Camel Spider Facts And Myths – Camel Spider Size, Speed & Other Dangers Explained Here

The camel spider is also known as a:

  • wind scorpion spider
  • sun spider
  • wind spider

They are found mostly in the southwest U.S. and in southern Africa.

Camel spiders are usually found in desert areas.


Camel Spider Myths

There are many myths surrounding camel spiders — most of which are blatantly untrue.

I think my favorite is the one about how camel spiders can run after you at 30 mph while screaming!

My second favorite is the one that says a camel spider’s venom is an anesthetic. The story also goes that camel spiders inject humans with it and chew big bites out of them, but the human don’t know they’ve been bitten until they wake up.

Okay, granted they are ugly little buggers. I’ll be the first to admit that. However, most of the stories attributed to camel spiders are not true. Most are merely urban myths.

There are several stories, pictures and videos online pertaining to the camel spider — many of them are out of Iraq.

So, if those are the myths, what are the facts about camel spiders?


10 Camel Spider Facts

#1 – Camel spiders can grow up to 6 inches in length. This photo shows the typical camel spider size, next to a ruler.

#2 – The camel spider got its name because it lives in the desert like the camels. Its name also stems from the urban myth that camel spiders attack camels by jumping on them and eating out their stomachs to lay their eggs in.

#3 – The camel spider isn’t a spider at all, but rather a solfugid which is still in the Arachnid family — but not technically a spider.

#4 – Camel spiders are still fast, but they can only run 10 mph. The reason people think they are being chased by camel spiders is that they are nocturnal and don’t like to be out in the open. To avoid that, they will follow your shadow. As your shadow moves, so does the camel spider.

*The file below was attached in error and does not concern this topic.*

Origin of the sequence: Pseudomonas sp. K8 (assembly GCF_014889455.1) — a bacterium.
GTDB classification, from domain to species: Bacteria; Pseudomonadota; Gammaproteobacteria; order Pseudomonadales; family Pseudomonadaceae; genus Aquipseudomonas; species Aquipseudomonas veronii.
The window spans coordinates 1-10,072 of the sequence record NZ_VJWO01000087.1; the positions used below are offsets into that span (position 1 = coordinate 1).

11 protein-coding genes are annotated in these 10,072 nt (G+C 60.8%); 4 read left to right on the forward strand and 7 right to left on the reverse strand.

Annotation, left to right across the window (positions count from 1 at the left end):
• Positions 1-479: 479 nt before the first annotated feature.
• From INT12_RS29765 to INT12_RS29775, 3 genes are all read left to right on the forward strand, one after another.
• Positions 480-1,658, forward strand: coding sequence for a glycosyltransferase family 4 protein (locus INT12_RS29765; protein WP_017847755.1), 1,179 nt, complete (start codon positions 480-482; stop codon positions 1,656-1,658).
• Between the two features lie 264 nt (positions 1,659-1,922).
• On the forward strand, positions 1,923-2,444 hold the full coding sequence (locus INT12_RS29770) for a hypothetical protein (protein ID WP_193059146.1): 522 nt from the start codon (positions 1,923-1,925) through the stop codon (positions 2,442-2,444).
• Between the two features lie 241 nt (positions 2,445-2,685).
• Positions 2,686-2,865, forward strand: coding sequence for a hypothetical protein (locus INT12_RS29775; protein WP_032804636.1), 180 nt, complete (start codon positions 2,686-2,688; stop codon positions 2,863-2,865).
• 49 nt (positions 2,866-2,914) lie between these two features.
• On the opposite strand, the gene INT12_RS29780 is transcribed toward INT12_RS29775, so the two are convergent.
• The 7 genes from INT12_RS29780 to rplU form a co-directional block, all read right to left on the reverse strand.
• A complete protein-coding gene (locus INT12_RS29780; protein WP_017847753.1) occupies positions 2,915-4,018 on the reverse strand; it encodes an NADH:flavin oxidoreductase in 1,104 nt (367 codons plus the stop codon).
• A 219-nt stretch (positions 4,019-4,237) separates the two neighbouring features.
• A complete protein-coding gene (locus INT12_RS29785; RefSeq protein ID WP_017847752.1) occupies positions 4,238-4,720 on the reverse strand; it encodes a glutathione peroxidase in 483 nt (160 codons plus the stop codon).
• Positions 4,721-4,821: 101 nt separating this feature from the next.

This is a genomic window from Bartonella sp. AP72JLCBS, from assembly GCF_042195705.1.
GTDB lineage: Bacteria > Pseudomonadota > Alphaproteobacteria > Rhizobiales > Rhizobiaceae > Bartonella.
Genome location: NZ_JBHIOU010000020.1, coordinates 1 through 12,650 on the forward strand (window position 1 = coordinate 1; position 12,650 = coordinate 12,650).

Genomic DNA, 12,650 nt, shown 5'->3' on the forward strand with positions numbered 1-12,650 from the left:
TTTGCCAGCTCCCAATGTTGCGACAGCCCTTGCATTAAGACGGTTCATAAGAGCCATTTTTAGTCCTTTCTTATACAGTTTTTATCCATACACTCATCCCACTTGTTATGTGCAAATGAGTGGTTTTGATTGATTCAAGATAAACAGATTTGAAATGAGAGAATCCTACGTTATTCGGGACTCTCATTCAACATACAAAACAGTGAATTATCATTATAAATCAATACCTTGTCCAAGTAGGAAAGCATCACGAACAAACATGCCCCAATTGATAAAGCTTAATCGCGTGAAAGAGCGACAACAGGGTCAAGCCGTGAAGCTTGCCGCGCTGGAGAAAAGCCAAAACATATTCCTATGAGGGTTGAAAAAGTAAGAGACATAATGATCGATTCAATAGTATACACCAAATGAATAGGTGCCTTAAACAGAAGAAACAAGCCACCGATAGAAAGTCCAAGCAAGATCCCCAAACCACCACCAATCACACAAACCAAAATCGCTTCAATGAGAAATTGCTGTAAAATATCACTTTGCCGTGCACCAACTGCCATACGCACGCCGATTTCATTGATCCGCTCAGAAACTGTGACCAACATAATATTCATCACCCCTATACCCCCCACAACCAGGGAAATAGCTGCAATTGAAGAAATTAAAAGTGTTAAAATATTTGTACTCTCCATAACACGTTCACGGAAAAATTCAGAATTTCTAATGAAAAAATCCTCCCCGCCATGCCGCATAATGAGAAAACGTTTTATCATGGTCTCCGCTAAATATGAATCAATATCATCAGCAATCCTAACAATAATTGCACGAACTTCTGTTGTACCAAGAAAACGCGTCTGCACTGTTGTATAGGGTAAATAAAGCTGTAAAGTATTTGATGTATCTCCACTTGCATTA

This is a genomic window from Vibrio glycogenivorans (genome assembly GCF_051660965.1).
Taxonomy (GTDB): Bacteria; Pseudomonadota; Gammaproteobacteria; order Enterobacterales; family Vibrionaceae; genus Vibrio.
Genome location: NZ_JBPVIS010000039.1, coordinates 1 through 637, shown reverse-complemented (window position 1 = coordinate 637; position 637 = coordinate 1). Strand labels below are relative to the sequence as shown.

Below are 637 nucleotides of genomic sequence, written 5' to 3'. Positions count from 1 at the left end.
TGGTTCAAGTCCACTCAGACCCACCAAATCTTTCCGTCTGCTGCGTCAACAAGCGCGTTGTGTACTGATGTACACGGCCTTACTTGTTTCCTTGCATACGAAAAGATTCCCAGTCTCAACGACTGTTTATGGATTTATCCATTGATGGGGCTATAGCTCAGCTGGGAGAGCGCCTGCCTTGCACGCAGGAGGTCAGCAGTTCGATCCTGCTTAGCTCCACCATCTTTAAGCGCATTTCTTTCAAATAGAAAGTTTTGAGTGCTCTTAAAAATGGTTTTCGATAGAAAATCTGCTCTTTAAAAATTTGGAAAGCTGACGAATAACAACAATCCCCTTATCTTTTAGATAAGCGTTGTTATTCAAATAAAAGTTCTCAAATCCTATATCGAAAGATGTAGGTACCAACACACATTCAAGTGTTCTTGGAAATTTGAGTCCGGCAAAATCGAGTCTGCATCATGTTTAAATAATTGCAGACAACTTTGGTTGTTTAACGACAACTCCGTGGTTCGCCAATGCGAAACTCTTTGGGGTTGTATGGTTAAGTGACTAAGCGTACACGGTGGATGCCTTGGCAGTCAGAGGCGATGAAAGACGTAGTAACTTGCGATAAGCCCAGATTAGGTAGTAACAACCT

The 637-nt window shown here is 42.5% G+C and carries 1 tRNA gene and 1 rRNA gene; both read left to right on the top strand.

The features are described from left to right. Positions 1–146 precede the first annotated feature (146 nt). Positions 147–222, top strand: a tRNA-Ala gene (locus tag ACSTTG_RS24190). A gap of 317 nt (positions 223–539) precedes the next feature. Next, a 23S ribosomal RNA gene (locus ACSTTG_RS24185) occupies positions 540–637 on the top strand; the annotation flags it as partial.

#5  Camel spiders only use 3 pairs of legs for running. They hold out the pair of legs in front to be used like antennae.

#6 – The terror associated with camel spiders came in part from the early 90’s — when U.S. soldiers were returning from Desert Storm, they told stories about the camel spiders they had seen there. The same is true of our troops returning from Iraq.

#7 – There is no evidence that camel spiders can jump, contrary to many claims.

#8 – The camel spider is not poisonous, nor does it have venom. (There is one species in India that may in fact have venom, but it is not known if this species of camel spider has a way to inject its venom.)

#9 – It is rare for a human to be bitten by a camel spider, but it does sometimes happen. If you are bitten, you should go to the doctor right away to have the bite wound cleaned — because camel spider bites can easily become infected.

#10 – While this spider’s bite is generally not harmful to humans (unless it gets infected), the camel spider can kill small animals. In fact, the camel spider eats other insects, small lizards, small mice, and birds.


The Takeaway

The most important things you should remember about camel spiders are:

  • They aren’t poisonous.
  • They don’t bite humans unless they feel threatened.
  • Most of what you read and hear from soldiers in Iraq is false. This doesn’t mean that the soldiers are being untruthful. They’ve probably heard the urban legends and bought into them just as many uninformed people have done.

If you keep these simple facts in mind (and remember to see your doctor if you do get bitten — so the bite doesn’t get infected), then you’ll be fine.

About Regina

Some of my favorite things to write about are topics that have to do with living green, saving money, pregnancy, weddings, and dogs. When I’m not writing, I love to spend time with my husband, read, create 3D artwork and Native American beadwork.

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  • it might of been a different kind of spider because i was in the aera where they are and i know for a fact they do not jump inless you throw it and call that jumping.

  • umm how would you know what the soldiers say is un true? one of them and ive seen them jump and grow a hell of a lot bigger then 6 inches

    • Show me one that is bigger...I've deployed multiple times, caught a bunch of them, but never saw one that was even 6 inches (leg span)...maybe about 4 inches. Also, I've caught these in New Mexico and Colorado...never bigger around (with legs spread out) than about the size of a jar of jam.

  • well im a soldier and i have caught one and measured it out to 9 inches. and yes they do jump. i have witnessed it with my own eyes.

    • If you had known how to read, instead of just watching information lacking videos, you'd have read that, that is a fat myth. You really should read a book more often, to practice.

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